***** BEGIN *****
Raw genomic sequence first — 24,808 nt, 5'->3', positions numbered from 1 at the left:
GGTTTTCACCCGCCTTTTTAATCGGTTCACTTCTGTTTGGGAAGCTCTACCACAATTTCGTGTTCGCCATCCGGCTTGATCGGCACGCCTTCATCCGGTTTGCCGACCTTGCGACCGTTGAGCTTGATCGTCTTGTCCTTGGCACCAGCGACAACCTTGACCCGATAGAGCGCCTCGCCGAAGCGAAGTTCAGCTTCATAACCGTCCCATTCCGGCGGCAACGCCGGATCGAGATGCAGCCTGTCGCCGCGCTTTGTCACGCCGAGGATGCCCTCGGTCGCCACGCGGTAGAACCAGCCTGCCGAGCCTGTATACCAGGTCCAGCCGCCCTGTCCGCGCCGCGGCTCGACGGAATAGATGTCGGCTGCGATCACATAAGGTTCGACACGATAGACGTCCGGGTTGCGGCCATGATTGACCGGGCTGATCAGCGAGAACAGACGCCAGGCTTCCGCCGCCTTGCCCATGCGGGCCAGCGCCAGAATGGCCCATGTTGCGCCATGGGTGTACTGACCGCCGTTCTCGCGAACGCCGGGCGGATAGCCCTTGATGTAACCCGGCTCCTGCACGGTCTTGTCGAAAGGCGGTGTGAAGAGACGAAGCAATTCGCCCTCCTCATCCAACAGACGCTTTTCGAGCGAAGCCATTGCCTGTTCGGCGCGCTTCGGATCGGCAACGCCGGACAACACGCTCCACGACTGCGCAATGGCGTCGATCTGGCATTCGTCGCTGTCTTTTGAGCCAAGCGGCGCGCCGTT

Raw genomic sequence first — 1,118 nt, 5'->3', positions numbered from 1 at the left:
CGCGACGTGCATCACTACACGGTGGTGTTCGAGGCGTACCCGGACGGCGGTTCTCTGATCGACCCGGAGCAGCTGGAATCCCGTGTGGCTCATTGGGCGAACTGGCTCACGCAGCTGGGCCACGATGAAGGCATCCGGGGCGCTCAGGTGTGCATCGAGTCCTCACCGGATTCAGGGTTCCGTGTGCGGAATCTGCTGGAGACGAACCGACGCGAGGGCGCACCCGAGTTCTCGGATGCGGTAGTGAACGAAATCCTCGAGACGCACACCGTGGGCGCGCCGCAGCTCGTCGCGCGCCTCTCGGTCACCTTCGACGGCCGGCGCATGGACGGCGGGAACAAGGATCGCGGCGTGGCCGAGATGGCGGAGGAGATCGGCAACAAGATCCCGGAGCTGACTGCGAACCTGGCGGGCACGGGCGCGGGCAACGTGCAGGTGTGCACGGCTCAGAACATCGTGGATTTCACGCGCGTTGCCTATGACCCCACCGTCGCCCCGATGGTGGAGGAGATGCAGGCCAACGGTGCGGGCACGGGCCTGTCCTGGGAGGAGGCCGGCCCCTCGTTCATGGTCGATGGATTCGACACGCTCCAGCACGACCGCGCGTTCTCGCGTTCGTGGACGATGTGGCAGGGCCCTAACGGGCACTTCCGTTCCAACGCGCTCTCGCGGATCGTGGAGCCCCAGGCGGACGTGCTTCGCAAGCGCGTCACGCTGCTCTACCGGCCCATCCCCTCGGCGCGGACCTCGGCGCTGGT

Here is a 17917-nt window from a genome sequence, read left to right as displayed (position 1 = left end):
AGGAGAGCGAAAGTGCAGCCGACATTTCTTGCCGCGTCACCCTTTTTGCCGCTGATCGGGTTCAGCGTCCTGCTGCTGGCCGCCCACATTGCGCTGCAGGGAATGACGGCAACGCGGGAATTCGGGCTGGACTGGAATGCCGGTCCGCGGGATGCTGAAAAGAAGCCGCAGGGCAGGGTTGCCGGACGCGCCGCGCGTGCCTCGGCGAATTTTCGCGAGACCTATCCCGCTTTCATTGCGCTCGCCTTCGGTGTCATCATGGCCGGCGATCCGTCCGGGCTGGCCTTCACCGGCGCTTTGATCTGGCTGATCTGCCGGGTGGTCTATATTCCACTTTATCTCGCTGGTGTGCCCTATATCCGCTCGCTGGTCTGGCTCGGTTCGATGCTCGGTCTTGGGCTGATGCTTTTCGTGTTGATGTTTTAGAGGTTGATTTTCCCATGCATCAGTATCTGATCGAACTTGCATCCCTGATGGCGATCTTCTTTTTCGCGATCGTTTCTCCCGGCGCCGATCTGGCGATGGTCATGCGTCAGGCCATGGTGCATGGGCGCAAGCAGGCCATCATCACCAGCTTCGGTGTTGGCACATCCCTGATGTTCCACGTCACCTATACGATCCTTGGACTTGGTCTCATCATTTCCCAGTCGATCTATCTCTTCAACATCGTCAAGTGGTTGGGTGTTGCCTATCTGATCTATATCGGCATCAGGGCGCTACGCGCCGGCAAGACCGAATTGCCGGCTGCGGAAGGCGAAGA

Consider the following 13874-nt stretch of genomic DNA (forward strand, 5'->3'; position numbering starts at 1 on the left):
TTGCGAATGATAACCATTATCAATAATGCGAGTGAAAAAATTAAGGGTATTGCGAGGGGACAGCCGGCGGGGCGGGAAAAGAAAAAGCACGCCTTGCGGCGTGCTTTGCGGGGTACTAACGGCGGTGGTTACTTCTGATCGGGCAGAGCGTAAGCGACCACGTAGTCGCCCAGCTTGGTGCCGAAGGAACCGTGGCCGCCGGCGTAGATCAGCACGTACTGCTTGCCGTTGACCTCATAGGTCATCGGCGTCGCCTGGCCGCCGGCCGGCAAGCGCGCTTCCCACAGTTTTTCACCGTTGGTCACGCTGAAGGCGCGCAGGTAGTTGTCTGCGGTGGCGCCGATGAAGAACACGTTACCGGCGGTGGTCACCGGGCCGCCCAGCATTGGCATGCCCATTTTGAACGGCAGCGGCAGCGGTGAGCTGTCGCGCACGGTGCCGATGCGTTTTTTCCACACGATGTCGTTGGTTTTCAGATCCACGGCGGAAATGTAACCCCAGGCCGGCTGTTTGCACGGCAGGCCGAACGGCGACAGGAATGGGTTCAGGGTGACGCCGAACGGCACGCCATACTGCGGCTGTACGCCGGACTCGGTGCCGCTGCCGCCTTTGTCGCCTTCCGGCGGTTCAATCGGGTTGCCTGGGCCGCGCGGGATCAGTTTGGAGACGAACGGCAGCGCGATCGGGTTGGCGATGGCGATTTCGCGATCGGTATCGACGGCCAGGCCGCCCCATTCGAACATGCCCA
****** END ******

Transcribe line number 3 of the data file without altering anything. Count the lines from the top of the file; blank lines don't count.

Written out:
Raw genomic sequence first — 1,118 nt, 5'->3', positions numbered from 1 at the left: